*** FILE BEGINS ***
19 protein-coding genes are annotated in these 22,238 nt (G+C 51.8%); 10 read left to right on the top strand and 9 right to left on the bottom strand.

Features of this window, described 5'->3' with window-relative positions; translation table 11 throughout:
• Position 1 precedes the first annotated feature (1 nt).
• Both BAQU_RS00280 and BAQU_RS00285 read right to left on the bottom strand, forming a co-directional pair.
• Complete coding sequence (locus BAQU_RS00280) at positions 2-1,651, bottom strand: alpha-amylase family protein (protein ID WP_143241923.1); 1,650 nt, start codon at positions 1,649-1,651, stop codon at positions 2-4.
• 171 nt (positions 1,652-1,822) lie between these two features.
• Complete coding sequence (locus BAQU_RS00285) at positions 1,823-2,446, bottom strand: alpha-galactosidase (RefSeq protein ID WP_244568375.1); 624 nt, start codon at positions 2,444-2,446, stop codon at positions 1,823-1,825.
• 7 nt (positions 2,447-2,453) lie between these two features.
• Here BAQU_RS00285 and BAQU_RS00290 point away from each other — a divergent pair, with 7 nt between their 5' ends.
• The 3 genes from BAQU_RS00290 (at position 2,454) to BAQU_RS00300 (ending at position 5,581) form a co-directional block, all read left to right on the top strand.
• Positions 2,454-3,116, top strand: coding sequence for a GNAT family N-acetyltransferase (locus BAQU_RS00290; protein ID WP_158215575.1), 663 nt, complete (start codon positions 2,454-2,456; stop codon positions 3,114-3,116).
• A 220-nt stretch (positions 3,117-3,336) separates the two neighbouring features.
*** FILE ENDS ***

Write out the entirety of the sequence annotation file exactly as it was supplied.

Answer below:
19 protein-coding genes are annotated in these 22,238 nt (G+C 51.8%); 10 read left to right on the top strand and 9 right to left on the bottom strand.

Features of this window, described 5'->3' with window-relative positions; translation table 11 throughout:
• Position 1 precedes the first annotated feature (1 nt).
• Both BAQU_RS00280 and BAQU_RS00285 read right to left on the bottom strand, forming a co-directional pair.
• Complete coding sequence (locus BAQU_RS00280) at positions 2-1,651, bottom strand: alpha-amylase family protein (protein ID WP_143241923.1); 1,650 nt, start codon at positions 1,649-1,651, stop codon at positions 2-4.
• 171 nt (positions 1,652-1,822) lie between these two features.
• Complete coding sequence (locus BAQU_RS00285) at positions 1,823-2,446, bottom strand: alpha-galactosidase (RefSeq protein ID WP_244568375.1); 624 nt, start codon at positions 2,444-2,446, stop codon at positions 1,823-1,825.
• 7 nt (positions 2,447-2,453) lie between these two features.
• Here BAQU_RS00285 and BAQU_RS00290 point away from each other — a divergent pair, with 7 nt between their 5' ends.
• The 3 genes from BAQU_RS00290 (at position 2,454) to BAQU_RS00300 (ending at position 5,581) form a co-directional block, all read left to right on the top strand.
• Positions 2,454-3,116, top strand: coding sequence for a GNAT family N-acetyltransferase (locus BAQU_RS00290; protein ID WP_158215575.1), 663 nt, complete (start codon positions 2,454-2,456; stop codon positions 3,114-3,116).
• A 220-nt stretch (positions 3,117-3,336) separates the two neighbouring features.